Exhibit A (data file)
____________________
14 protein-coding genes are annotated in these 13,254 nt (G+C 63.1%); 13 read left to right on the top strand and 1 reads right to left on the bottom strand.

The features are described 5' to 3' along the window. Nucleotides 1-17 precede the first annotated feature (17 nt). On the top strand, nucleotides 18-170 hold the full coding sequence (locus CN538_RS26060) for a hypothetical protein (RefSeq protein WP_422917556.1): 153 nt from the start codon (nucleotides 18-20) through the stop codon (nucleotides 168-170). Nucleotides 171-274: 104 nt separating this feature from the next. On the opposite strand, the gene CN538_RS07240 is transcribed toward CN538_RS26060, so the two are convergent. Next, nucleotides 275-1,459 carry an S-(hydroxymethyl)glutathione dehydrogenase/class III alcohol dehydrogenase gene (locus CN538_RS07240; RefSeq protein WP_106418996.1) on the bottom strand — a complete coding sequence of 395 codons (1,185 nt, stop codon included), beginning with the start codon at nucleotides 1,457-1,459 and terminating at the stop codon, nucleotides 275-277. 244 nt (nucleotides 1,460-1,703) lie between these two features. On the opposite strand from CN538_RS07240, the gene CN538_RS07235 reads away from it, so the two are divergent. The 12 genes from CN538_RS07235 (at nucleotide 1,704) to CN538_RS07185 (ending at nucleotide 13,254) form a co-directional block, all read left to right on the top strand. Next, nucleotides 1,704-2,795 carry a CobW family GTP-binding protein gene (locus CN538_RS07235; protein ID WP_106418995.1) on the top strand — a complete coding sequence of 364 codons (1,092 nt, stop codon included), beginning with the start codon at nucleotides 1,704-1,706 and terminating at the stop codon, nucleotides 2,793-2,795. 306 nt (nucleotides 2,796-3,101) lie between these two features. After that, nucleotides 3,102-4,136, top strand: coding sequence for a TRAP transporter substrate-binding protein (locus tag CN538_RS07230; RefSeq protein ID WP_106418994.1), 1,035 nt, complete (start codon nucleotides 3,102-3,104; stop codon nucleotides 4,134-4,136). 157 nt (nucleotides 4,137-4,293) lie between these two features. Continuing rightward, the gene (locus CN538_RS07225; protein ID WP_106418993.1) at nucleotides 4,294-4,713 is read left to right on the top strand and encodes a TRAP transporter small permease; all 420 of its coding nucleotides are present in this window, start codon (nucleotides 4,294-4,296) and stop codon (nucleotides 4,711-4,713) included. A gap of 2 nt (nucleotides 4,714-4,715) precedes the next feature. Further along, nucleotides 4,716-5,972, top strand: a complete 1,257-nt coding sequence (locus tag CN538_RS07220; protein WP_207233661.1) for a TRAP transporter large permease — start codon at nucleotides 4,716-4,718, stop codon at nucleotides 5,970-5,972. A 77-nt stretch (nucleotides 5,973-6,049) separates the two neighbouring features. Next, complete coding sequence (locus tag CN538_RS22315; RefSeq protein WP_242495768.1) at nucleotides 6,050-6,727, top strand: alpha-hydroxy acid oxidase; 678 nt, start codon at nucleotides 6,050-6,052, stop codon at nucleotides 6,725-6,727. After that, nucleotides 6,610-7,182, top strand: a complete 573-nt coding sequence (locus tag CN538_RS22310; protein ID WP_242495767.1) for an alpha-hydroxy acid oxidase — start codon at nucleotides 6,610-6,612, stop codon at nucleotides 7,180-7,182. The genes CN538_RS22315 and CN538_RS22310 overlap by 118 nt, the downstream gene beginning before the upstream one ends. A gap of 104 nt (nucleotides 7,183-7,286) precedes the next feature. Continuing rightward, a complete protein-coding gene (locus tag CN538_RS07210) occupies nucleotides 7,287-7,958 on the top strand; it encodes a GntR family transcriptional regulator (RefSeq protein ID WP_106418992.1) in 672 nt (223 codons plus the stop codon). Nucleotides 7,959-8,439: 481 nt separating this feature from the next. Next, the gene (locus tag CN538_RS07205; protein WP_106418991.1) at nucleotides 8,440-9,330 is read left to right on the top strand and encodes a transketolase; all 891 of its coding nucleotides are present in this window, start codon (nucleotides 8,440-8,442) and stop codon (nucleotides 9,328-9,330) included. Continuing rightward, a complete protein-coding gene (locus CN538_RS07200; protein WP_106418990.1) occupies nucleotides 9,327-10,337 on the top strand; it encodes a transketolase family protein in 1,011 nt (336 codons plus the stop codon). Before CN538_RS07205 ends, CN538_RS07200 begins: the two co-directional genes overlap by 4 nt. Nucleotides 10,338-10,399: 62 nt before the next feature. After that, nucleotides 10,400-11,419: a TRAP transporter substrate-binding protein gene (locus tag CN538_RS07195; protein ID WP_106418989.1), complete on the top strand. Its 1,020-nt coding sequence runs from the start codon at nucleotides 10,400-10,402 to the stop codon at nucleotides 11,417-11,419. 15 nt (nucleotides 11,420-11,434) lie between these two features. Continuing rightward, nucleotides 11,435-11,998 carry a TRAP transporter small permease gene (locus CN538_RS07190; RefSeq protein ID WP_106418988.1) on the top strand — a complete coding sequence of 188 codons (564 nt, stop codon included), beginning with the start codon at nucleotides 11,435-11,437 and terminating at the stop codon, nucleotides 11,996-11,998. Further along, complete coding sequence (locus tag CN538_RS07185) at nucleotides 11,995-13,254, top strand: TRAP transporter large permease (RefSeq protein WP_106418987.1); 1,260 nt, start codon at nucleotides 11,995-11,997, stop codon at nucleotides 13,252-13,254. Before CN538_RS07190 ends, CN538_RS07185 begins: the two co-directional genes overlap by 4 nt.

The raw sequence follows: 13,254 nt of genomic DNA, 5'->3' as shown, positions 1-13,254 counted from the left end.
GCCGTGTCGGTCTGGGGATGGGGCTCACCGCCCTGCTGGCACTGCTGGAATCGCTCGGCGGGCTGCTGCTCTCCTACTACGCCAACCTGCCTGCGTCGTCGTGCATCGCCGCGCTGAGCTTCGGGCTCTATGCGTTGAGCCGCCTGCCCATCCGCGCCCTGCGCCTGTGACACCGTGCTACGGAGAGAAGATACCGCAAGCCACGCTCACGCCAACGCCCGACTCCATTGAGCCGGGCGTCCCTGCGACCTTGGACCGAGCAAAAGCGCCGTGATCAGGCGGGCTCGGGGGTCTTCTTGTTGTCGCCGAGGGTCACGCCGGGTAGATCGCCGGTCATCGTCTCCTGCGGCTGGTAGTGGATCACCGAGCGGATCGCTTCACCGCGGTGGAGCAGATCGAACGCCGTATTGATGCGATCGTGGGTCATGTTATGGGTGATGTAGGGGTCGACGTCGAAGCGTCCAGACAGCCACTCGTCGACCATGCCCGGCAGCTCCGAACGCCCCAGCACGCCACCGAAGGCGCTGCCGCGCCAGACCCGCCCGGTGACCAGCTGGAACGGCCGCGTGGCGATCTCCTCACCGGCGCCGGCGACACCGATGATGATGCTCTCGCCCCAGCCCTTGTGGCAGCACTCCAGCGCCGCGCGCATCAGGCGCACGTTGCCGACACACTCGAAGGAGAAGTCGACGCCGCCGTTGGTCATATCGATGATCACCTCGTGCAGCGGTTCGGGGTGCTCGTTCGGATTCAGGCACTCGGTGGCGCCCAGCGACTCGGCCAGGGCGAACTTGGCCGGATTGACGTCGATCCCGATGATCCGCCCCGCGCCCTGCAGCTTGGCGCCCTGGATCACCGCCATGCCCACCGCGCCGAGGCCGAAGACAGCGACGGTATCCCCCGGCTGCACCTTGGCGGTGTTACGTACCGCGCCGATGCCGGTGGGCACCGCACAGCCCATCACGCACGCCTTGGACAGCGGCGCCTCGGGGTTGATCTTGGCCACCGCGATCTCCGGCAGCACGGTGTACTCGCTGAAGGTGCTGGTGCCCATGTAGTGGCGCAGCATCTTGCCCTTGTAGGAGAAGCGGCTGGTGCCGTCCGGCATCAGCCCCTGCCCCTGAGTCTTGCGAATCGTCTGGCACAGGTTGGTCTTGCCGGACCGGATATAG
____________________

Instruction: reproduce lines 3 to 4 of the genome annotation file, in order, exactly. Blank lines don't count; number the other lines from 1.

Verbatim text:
The raw sequence follows: 13,254 nt of genomic DNA, 5'->3' as shown, positions 1-13,254 counted from the left end.
GCCGTGTCGGTCTGGGGATGGGGCTCACCGCCCTGCTGGCACTGCTGGAATCGCTCGGCGGGCTGCTGCTCTCCTACTACGCCAACCTGCCTGCGTCGTCGTGCATCGCCGCGCTGAGCTTCGGGCTCTATGCGTTGAGCCGCCTGCCCATCCGCGCCCTGCGCCTGTGACACCGTGCTACGGAGAGAAGATACCGCAAGCCACGCTCACGCCAACGCCCGACTCCATTGAGCCGGGCGTCCCTGCGACCTTGGACCGAGCAAAAGCGCCGTGATCAGGCGGGCTCGGGGGTCTTCTTGTTGTCGCCGAGGGTCACGCCGGGTAGATCGCCGGTCATCGTCTCCTGCGGCTGGTAGTGGATCACCGAGCGGATCGCTTCACCGCGGTGGAGCAGATCGAACGCCGTATTGATGCGATCGTGGGTCATGTTATGGGTGATGTAGGGGTCGACGTCGAAGCGTCCAGACAGCCACTCGTCGACCATGCCCGGCAGCTCCGAACGCCCCAGCACGCCACCGAAGGCGCTGCCGCGCCAGACCCGCCCGGTGACCAGCTGGAACGGCCGCGTGGCGATCTCCTCACCGGCGCCGGCGACACCGATGATGATGCTCTCGCCCCAGCCCTTGTGGCAGCACTCCAGCGCCGCGCGCATCAGGCGCACGTTGCCGACACACTCGAAGGAGAAGTCGACGCCGCCGTTGGTCATATCGATGATCACCTCGTGCAGCGGTTCGGGGTGCTCGTTCGGATTCAGGCACTCGGTGGCGCCCAGCGACTCGGCCAGGGCGAACTTGGCCGGATTGACGTCGATCCCGATGATCCGCCCCGCGCCCTGCAGCTTGGCGCCCTGGATCACCGCCATGCCCACCGCGCCGAGGCCGAAGACAGCGACGGTATCCCCCGGCTGCACCTTGGCGGTGTTACGTACCGCGCCGATGCCGGTGGGCACCGCACAGCCCATCACGCACGCCTTGGACAGCGGCGCCTCGGGGTTGATCTTGGCCACCGCGATCTCCGGCAGCACGGTGTACTCGCTGAAGGTGCTGGTGCCCATGTAGTGGCGCAGCATCTTGCCCTTGTAGGAGAAGCGGCTGGTGCCGTCCGGCATCAGCCCCTGCCCCTGAGTCTTGCGAATCGTCTGGCACAGGTTGGTCTTGCCGGACCGGATATAG